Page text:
Maverick Life


A recipe for love, murder and global success for Tannie Maria

A recipe for love, murder and global success for Tannie Maria
"Recipe for Love and Murder". Image: Supplied

There’s more to the new television adaptation of Sally Andrew’s first Tannie Maria novel than merely turning it into a TV show. It has the potential to be a South African achievement on the global television stage.

Halfway through watching the first episode of Recipes for Love and Murder, the new TV series now on M-Net and soon to be released to the wider world, I was worried. What were they thinking? How could Tannie Maria be Scottish?! What the actual…? But it was late at night. I was sleepy. I turned it off and went to bed, dark thoughts in my head of Tannie Maria in a kilt, gorging on haggis and tossing cabers around a Karoo town as I drifted into dreamland.

Next morning I started it over again. One by one, pennies dropped. Things started to make sense. By the end of the episode, I loved it for a variety of reasons, and they had answered, satisfactorily, my concern about the casting and placing of that central character without whom there is no story at all.

Now that I have seen a couple more episodes, I’m a fan. I can’t wait for the rest, and it was great news to hear from producer Thierry Cassuto on Wednesday, during a Zoom interview, that plans were already being made for a second season.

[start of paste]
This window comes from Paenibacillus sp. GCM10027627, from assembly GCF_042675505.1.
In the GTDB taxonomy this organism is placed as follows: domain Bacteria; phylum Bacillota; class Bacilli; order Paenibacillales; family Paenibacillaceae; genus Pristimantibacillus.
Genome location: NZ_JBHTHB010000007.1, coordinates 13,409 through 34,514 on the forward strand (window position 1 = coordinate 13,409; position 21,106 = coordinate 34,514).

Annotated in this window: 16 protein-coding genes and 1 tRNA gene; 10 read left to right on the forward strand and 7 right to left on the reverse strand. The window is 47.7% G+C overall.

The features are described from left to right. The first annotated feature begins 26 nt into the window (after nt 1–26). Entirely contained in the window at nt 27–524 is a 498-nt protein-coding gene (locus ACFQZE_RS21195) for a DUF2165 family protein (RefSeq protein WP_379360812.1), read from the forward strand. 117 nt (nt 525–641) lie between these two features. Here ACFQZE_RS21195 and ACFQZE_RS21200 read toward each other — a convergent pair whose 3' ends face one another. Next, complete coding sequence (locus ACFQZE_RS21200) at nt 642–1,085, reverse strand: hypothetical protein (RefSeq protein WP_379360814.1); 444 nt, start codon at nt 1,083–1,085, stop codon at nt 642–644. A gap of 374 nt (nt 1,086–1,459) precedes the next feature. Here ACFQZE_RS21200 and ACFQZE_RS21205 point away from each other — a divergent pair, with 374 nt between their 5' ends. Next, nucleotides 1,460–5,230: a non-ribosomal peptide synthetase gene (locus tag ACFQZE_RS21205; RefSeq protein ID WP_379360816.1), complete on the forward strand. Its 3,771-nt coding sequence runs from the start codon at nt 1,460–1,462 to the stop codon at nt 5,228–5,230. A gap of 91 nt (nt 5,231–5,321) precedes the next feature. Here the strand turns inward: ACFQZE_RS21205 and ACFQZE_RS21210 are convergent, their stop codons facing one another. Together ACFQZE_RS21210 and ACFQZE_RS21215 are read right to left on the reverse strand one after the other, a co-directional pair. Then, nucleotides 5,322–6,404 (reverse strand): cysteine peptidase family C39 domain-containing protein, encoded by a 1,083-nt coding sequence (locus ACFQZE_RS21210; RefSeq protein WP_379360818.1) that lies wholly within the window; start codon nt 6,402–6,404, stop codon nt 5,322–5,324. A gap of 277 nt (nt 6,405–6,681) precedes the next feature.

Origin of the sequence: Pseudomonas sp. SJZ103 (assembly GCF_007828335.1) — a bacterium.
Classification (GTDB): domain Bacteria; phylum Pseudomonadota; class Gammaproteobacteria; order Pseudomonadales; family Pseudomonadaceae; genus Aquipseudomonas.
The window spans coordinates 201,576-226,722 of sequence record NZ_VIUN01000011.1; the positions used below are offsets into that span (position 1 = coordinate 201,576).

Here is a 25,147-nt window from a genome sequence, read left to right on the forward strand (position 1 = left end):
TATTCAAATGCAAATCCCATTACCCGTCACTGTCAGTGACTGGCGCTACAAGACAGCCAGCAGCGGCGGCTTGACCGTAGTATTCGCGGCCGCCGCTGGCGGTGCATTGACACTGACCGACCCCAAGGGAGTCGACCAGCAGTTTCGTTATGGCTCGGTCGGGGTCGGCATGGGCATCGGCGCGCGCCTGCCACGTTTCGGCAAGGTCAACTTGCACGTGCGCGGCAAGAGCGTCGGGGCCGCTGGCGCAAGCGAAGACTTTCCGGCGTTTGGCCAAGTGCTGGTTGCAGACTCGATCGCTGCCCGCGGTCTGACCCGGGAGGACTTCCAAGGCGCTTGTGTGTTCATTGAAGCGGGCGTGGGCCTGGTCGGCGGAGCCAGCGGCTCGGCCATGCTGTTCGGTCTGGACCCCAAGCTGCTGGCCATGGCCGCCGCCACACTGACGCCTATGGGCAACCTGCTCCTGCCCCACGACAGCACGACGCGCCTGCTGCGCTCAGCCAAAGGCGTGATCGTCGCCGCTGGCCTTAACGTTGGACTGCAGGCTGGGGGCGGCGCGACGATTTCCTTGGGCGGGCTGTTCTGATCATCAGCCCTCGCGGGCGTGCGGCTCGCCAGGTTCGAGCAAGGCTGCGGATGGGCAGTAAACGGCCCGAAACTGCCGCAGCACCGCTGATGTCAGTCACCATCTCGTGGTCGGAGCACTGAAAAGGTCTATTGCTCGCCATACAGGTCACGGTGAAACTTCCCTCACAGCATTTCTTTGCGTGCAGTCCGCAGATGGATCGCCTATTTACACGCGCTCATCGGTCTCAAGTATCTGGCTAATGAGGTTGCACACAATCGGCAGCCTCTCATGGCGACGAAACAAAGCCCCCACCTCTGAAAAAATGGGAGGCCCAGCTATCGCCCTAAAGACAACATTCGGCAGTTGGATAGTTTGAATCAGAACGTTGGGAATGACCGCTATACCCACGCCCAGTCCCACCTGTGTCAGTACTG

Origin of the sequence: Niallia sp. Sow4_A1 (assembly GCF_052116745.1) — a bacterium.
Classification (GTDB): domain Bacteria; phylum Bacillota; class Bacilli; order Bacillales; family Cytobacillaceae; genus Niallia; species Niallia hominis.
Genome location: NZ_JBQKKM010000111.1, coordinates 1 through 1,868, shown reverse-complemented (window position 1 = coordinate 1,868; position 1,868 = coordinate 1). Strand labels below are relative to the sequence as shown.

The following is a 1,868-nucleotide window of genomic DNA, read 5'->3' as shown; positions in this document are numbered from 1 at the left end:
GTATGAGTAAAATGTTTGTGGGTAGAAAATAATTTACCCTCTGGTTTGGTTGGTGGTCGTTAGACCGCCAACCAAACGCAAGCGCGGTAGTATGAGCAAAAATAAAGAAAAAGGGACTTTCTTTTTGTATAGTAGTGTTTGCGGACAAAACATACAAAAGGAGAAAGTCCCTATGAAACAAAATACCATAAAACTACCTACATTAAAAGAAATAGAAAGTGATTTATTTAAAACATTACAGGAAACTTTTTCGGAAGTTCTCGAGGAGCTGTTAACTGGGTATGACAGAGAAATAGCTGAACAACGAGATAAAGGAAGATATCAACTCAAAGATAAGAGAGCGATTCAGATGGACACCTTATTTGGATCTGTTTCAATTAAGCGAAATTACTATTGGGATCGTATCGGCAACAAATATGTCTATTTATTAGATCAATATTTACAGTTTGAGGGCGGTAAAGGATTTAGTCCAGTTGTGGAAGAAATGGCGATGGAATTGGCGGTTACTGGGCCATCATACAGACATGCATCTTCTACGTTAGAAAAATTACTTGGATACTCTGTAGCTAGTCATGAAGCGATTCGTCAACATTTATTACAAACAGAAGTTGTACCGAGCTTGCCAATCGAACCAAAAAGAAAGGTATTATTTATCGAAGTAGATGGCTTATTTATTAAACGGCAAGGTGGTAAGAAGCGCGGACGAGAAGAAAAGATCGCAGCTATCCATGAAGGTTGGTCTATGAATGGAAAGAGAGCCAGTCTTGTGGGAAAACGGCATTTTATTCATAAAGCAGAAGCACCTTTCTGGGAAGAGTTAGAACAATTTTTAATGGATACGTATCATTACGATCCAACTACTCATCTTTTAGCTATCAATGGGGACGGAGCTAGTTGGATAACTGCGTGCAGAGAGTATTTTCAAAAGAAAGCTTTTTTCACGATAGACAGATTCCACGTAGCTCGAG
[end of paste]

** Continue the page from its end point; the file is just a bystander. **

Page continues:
So I’d like to offer this advice for South Africans who (like me at first) feel they couldn’t possibly accept Tannie Maria as being Scottish:

  • Chief point is this: accept that it is an adaptation, for a world audience, and not merely an attempt to turn a book into a TV series. They’ve only taken the essence and written entirely new material from there onwards. And very well too.
  • Understand that this is an international production, aimed at viewers all over the world (it has already been sold to many territories, with more to come, and you will find it on Acorn TV later in 2022). It’s a 10-episode series by Both Worlds for M-Net, Acorn TV and Global Screen aimed at a worldwide release.
  • Place it in the world of television. See it in the following context: Have you ever seen Doc Martin? Death in Paradise? The Durrells? That’s the genre that our Tannie Maria (yes, our) should be seen in. They’re all highly entertaining series, very successful season after season, and they have in common with Tannie Maria some very lovable and saleable elements: they have a sense of place (in turn, a quaint English coastal village, a Caribbean island, a village in Corfu) that is in itself a “character” in the stories. They have plenty of local idiosyncrasies; well-drawn characters we grow to love and to “know”; pithy, witty writing that had me chuckling happily many times, and a delicious sense of small-town madness. Not least, it has a shed load of feel-good moments, considering it’s about murder (and food).